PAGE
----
Profiling in Production
If you ever had some serious issues with a performance of your Java application, most probably you know how valuable thread profiling can be. But do you know which profiler you should use?
There are two basic techniques used by profilers – sampling and instrumentation.
A sampling profiler involves periodically asking the JVM for the current point of execution of all currently alive threads. This type of profiler carries the least amount of overhead. This is important because introducing heavy measurement into the application can change the performance characteristics significantly. Using a sampling technique, we get a snapshot of the next stack trace when the timer fires. So the profiler looks at each thread and determines which method the thread is executing at that moment. As there are gaps between consecutive measurements, sampling profiler achieves a trade-off between the level of accuracy obtained vs the overhead involved in actually taking the measurement, This is illustrated in the following figure:
As you can see, the thread spent most of its time in save method and a little bit in read method. If the sampling happens only when the thread is in a save method (more probable as this method dominates), the profiler will report that the thread spent 100% of its time in save method, which is of course not accurate.
A rather logical way to minimize this sampling error is to reduce the time interval between sampling and increase the profiling time. However, as we discussed earlier, this solution might impact the performance characteristics of the application, so a balance is the key.
Instrumented profilers introduce a much larger performance overhead into the application. This method usually involves injecting bytecode into the classes for the purpose of profiling. This approach involves a higher performance impact, but generates a more accurate measurement when compared to the result from the sampling profiler. Another problem which may arise as a result of the way an instrumented profiler modifies the bytecode is the following; as you may know, JIT compiler inlines small methods. Because the instrumentation introduced by the profiler, some small methods might not be eligible to be inlined anymore. It can have a serious impact on application performance. If you decide to use instrumented profilers, make sure that you instrument only small section of the code.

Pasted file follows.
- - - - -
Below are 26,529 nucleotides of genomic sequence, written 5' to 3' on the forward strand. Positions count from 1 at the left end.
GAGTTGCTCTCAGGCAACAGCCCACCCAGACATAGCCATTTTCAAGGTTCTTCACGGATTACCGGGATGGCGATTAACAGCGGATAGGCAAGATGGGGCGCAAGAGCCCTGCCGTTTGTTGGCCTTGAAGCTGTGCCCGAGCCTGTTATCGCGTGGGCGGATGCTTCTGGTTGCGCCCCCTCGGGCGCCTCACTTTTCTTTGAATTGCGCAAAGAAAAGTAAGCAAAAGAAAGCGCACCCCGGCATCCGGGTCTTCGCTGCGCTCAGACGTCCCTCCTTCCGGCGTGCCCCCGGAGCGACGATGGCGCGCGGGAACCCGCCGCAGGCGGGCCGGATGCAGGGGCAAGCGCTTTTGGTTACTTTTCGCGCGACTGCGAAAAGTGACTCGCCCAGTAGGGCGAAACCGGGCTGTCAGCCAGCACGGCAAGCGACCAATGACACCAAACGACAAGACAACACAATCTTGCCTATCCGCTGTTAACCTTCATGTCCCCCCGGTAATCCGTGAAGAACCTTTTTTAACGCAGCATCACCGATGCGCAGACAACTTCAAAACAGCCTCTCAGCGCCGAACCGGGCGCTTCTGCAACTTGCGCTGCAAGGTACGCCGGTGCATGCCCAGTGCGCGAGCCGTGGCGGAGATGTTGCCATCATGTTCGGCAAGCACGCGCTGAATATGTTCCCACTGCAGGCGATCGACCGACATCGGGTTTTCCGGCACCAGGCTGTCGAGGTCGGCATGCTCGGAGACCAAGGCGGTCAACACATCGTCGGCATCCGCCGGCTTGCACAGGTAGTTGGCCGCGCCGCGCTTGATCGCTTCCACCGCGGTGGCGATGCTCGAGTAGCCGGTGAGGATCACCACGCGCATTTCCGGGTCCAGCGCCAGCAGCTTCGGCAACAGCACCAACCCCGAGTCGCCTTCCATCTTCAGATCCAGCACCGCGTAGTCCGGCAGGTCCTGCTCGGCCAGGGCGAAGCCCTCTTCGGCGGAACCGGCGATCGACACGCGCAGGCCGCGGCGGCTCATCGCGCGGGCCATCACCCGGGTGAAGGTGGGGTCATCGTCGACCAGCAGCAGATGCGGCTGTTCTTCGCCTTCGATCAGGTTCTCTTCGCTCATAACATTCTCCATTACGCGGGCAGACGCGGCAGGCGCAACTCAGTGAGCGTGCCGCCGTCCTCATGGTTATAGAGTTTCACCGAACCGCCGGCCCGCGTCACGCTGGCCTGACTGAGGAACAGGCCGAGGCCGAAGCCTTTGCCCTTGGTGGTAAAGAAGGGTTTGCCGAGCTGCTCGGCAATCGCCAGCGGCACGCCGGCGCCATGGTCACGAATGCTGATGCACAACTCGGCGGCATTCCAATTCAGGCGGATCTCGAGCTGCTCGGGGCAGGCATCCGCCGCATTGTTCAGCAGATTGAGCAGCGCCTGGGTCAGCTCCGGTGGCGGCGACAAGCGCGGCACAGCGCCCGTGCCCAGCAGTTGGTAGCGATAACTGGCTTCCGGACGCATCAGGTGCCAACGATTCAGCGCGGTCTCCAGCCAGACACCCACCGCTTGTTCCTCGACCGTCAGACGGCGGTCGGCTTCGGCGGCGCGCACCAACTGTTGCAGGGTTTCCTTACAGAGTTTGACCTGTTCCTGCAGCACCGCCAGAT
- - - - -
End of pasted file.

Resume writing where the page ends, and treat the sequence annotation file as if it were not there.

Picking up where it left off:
Profiling in a development environment is easy. However, it might not be enough. When dealing with production data, we are exposed to a different scale and thus, we might observe different bottlenecks in our application. That’s why profiling in production is so important. As discussed earlier, both sampling and instrumented profilers have their pros and cons. If you want to profile in a production environment, a low overhead sampling profiler seems to be a better choice. There are many sampling profilers available such as async-profiler, JProfiler, YourKit, VisualVM Profiler and FusionReactor’s Production Code Profiler. The really cool thing about FusionReactor’s profiler is that it can be configured in a way that it will automatically profile your application if it detects a long-running request or thread. What is a long-running request? It’s up to you to define, but 3 seconds is the default value. If you monitor some sort of latency-sensitive application, then you might want to decrease this value. Similarly, if your application performs some time-consuming computations, then most probably you don’t want to be notified all the time and increasing Minimum Transaction Time will be necessary.
It’s not always easy to pinpoint a performance issue in a running application, but profilers are usually a good place to start.
|Published on Java Code Geeks with permission by Grzegorz Mirek, partner at our JCG program. See the original article here: Profiling in Production
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